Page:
As I'm sure you know, there are many ways to enjoy nature without destroying it. Camping, hiking and photography are all activities that you can enjoy without having to kill any animals. In fact, you can sit in your tree stand all day long and appreciate nature and her creations without toting a shotgun with you. Bring along your digital camera with a nice zoom lens and I am sure that your hunting skills will reward you with some amazing photos of deer and other wildlife. You might even be able to sell them at local fairs and flea markets. Pick up a spell checking program while you're there.

Peace,

Uncle Joe


Dear Uncle Joe -

Are you jokeing?

Hunting is my way of life, maybe out in the "great state of New York" hunting is secondary to other things. Have your ever visited NorthDakota? most likely not our state consists mostly of farm fields and open range.

the amount of deer alone out number our states occupancy of people. Why does your group want to put and end to my career of hunting, that is my hobby. I am sure you would be a little fired up if i started to take a way freakin' little coffee shops, god for bid if you didn't get your latte, you my need to go see a doctor. Can't you people just keep to yourselves let us do our thing and you do yours. Our Game & Fish does a AWESOME job with conservation and I feel your opinion is heard, but not excepted here.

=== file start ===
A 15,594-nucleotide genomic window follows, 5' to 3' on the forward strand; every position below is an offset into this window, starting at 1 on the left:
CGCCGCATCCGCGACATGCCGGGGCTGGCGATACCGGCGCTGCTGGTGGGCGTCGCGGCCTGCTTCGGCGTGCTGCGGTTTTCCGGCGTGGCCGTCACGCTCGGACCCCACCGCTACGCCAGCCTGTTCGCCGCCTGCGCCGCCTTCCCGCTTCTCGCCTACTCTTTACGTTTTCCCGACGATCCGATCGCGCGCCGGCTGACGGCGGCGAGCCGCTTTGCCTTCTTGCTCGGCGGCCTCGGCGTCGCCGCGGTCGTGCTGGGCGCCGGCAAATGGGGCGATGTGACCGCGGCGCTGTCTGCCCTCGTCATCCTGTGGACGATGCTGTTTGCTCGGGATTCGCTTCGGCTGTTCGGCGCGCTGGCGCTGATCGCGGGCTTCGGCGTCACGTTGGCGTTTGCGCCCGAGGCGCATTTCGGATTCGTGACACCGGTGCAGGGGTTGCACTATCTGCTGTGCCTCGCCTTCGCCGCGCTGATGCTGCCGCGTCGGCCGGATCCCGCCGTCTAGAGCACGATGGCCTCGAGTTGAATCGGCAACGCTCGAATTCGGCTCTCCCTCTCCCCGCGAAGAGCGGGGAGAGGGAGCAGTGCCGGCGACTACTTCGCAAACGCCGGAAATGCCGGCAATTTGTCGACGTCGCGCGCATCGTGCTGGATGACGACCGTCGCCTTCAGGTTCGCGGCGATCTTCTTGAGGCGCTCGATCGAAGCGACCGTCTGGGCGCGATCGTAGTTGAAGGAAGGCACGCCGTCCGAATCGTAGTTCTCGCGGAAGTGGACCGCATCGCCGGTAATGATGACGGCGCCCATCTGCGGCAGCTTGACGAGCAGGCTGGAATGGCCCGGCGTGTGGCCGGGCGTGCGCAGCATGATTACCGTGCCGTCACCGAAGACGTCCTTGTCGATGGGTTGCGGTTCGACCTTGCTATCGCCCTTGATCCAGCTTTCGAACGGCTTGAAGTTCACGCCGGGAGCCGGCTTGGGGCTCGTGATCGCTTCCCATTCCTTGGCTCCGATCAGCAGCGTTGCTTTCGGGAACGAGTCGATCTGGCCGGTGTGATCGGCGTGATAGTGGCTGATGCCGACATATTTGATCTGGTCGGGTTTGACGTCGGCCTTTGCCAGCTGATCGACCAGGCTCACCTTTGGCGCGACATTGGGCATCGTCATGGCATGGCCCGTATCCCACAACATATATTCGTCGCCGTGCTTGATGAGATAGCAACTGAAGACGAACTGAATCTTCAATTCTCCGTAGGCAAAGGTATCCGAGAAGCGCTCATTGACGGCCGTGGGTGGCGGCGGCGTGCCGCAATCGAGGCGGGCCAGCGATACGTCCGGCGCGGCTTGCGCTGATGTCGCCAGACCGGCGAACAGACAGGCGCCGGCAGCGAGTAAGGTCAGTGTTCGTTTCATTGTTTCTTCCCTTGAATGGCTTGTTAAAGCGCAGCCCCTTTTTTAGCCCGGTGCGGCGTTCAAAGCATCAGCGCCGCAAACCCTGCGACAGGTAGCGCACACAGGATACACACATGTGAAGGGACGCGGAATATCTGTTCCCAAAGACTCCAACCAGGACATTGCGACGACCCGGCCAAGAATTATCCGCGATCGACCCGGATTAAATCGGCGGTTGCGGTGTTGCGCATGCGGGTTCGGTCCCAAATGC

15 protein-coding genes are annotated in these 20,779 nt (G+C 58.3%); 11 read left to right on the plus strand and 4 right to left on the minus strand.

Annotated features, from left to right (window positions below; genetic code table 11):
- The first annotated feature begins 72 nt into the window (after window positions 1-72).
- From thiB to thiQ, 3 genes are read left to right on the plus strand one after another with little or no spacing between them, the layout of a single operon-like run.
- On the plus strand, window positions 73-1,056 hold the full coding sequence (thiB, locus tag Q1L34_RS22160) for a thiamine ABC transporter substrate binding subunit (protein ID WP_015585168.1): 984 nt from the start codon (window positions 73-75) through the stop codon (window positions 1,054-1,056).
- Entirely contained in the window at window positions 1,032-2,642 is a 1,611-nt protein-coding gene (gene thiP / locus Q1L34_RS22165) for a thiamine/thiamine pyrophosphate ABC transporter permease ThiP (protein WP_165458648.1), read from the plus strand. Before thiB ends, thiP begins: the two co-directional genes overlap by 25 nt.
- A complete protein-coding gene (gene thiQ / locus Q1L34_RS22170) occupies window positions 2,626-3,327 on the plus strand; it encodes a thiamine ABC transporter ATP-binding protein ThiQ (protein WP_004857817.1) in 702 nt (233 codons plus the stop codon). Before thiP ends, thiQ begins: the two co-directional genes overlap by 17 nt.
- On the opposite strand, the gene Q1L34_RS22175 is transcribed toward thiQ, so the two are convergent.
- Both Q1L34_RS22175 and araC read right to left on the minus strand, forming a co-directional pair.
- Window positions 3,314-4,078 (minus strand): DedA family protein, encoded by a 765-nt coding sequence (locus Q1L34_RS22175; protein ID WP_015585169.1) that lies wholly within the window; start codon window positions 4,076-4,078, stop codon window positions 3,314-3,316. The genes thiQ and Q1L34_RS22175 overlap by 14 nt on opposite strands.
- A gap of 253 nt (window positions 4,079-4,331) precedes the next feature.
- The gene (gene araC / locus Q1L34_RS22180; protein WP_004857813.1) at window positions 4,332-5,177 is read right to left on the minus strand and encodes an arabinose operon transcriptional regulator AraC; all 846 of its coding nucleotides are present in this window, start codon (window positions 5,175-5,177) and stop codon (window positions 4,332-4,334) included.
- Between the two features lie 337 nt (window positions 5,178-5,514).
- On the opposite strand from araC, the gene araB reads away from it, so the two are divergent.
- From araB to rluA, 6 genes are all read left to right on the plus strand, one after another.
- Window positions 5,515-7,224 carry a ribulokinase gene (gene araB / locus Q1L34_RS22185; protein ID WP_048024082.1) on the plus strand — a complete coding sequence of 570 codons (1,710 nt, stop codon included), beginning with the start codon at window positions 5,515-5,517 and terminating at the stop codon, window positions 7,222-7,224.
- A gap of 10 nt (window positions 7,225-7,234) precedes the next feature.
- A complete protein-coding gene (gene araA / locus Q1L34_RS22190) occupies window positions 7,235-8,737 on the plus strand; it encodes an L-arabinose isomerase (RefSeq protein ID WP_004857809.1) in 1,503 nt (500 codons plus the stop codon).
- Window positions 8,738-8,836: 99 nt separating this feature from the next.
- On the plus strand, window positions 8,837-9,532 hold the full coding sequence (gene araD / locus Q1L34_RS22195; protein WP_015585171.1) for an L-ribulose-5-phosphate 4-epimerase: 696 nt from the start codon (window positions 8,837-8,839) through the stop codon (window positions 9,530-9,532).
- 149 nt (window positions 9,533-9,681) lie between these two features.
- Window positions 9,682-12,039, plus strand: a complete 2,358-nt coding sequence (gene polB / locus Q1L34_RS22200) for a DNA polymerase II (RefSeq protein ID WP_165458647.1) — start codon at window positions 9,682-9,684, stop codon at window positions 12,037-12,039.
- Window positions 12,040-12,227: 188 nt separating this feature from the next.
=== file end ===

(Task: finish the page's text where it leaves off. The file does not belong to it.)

Austin Bement
Fargo, ND

Dear Austin -

Thank you for showing us all that you can get far in life with only a third-grade edumacation, I mean education. Please tell me that you're not home schooling your children, or better yet, please tell me that you don't have any children.

CASH wants to end your "career" of hunting because of the tremendous negative effect it has on so many facets of environmentalism (environmentalism is a big word. I'd suggest that you look it up but you obviously don't have access to a dictionary). From clear cutting tracts of woodlands to create more browse for deer, to creating exploding populations of animals who eat native plant species to the ground, hunting is not only hell on the animals who are its victims, but also to every inch of land that is hunted.

But you're right on one thing - I'd be "fired up" if you took away my freakin' little local coffee shop. I enjoy my soy latte made with organic, free-trade, shade-grown coffee.

Peace,

Uncle Joe


Dear Uncle Joe,

Thanks for your suggestions, but please tell your readers that electronic devices which put out a high frequency sound keep mice away. I live in a big ole two story house with ten rooms – I have one device upstairs and one downstairs, and I no longer have mice in the house. You can get the devices at a hardware store, and the cost about $25. The first ones I bought were not strong enough, but the second ones which were stronger really chased them away. Thought you might like to tell people. Anna M., Peoria, IL

Thank you, Anna. Uncle Joe.


Letter in The Nation, 11/24/03 (Humor)

Several of your contributors have made factual errors, which I wish to correct. First, they refer to George W. Bush as a Texan. He is not a Texan. I am a Texan, or more accurately a Texian, because my great-grandparents (who arrived there in 1839) were in Texas when it was a Republic. Bush was born in Connecticut so I suppose that makes him a Conn man.

Second, Bush does not wear “cowboy boots.” Cowboy boots have the manure on the outside. JMB